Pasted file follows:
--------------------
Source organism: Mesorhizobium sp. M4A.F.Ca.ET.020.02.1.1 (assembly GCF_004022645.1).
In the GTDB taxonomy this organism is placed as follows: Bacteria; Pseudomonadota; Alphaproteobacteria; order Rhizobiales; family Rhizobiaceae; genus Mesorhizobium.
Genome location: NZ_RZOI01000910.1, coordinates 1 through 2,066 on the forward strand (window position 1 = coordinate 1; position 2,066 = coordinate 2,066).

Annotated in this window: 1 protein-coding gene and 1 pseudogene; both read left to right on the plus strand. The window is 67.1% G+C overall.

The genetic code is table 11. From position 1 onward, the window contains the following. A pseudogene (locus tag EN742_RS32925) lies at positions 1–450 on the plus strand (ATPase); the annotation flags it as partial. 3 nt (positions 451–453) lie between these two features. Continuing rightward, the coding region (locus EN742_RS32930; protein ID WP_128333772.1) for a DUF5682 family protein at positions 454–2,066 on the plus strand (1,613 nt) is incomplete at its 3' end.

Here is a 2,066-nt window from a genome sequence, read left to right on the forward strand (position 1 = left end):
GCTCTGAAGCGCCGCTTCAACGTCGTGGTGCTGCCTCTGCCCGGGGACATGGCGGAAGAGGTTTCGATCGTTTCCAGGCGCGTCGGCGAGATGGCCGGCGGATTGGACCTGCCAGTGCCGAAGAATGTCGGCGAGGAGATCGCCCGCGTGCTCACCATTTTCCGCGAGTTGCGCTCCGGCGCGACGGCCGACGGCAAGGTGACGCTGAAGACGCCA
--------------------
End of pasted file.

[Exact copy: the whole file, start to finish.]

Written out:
Source organism: Mesorhizobium sp. M4A.F.Ca.ET.020.02.1.1 (assembly GCF_004022645.1).
In the GTDB taxonomy this organism is placed as follows: Bacteria; Pseudomonadota; Alphaproteobacteria; order Rhizobiales; family Rhizobiaceae; genus Mesorhizobium.
Genome location: NZ_RZOI01000910.1, coordinates 1 through 2,066 on the forward strand (window position 1 = coordinate 1; position 2,066 = coordinate 2,066).

Annotated in this window: 1 protein-coding gene and 1 pseudogene; both read left to right on the plus strand. The window is 67.1% G+C overall.

The genetic code is table 11. From position 1 onward, the window contains the following. A pseudogene (locus tag EN742_RS32925) lies at positions 1–450 on the plus strand (ATPase); the annotation flags it as partial. 3 nt (positions 451–453) lie between these two features. Continuing rightward, the coding region (locus EN742_RS32930; protein ID WP_128333772.1) for a DUF5682 family protein at positions 454–2,066 on the plus strand (1,613 nt) is incomplete at its 3' end.

Here is a 2,066-nt window from a genome sequence, read left to right on the forward strand (position 1 = left end):
GCTCTGAAGCGCCGCTTCAACGTCGTGGTGCTGCCTCTGCCCGGGGACATGGCGGAAGAGGTTTCGATCGTTTCCAGGCGCGTCGGCGAGATGGCCGGCGGATTGGACCTGCCAGTGCCGAAGAATGTCGGCGAGGAGATCGCCCGCGTGCTCACCATTTTCCGCGAGTTGCGCTCCGGCGCGACGGCCGACGGCAAGGTGACGCTGAAGACGCCA